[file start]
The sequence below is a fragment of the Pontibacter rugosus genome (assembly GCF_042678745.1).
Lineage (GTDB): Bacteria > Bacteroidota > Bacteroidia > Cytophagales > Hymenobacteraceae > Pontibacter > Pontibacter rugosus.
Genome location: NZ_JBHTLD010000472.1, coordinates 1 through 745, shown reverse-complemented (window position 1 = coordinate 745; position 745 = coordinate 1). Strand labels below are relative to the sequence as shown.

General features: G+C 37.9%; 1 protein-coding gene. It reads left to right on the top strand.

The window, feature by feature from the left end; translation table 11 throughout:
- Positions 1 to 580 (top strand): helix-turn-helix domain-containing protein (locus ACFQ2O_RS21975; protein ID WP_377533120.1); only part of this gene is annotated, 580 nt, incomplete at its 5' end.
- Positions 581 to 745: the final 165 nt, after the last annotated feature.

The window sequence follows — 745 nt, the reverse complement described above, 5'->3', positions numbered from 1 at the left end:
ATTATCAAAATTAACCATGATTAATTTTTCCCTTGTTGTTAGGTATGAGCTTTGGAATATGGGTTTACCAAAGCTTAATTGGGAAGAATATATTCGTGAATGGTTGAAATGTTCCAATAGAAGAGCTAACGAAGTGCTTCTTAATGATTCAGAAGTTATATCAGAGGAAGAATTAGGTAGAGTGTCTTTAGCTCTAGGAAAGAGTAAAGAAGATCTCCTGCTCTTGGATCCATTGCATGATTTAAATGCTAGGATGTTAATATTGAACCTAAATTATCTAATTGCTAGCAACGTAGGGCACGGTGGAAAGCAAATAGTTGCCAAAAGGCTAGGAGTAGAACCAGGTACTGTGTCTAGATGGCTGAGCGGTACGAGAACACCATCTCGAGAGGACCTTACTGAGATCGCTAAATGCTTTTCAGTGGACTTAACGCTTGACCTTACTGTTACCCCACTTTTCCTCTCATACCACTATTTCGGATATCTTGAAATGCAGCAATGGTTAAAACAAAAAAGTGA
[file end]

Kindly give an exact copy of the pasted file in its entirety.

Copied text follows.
The sequence below is a fragment of the Pontibacter rugosus genome (assembly GCF_042678745.1).
Lineage (GTDB): Bacteria > Bacteroidota > Bacteroidia > Cytophagales > Hymenobacteraceae > Pontibacter > Pontibacter rugosus.
Genome location: NZ_JBHTLD010000472.1, coordinates 1 through 745, shown reverse-complemented (window position 1 = coordinate 745; position 745 = coordinate 1). Strand labels below are relative to the sequence as shown.

General features: G+C 37.9%; 1 protein-coding gene. It reads left to right on the top strand.

The window, feature by feature from the left end; translation table 11 throughout:
- Positions 1 to 580 (top strand): helix-turn-helix domain-containing protein (locus ACFQ2O_RS21975; protein ID WP_377533120.1); only part of this gene is annotated, 580 nt, incomplete at its 5' end.
- Positions 581 to 745: the final 165 nt, after the last annotated feature.

The window sequence follows — 745 nt, the reverse complement described above, 5'->3', positions numbered from 1 at the left end:
ATTATCAAAATTAACCATGATTAATTTTTCCCTTGTTGTTAGGTATGAGCTTTGGAATATGGGTTTACCAAAGCTTAATTGGGAAGAATATATTCGTGAATGGTTGAAATGTTCCAATAGAAGAGCTAACGAAGTGCTTCTTAATGATTCAGAAGTTATATCAGAGGAAGAATTAGGTAGAGTGTCTTTAGCTCTAGGAAAGAGTAAAGAAGATCTCCTGCTCTTGGATCCATTGCATGATTTAAATGCTAGGATGTTAATATTGAACCTAAATTATCTAATTGCTAGCAACGTAGGGCACGGTGGAAAGCAAATAGTTGCCAAAAGGCTAGGAGTAGAACCAGGTACTGTGTCTAGATGGCTGAGCGGTACGAGAACACCATCTCGAGAGGACCTTACTGAGATCGCTAAATGCTTTTCAGTGGACTTAACGCTTGACCTTACTGTTACCCCACTTTTCCTCTCATACCACTATTTCGGATATCTTGAAATGCAGCAATGGTTAAAACAAAAAAGTGA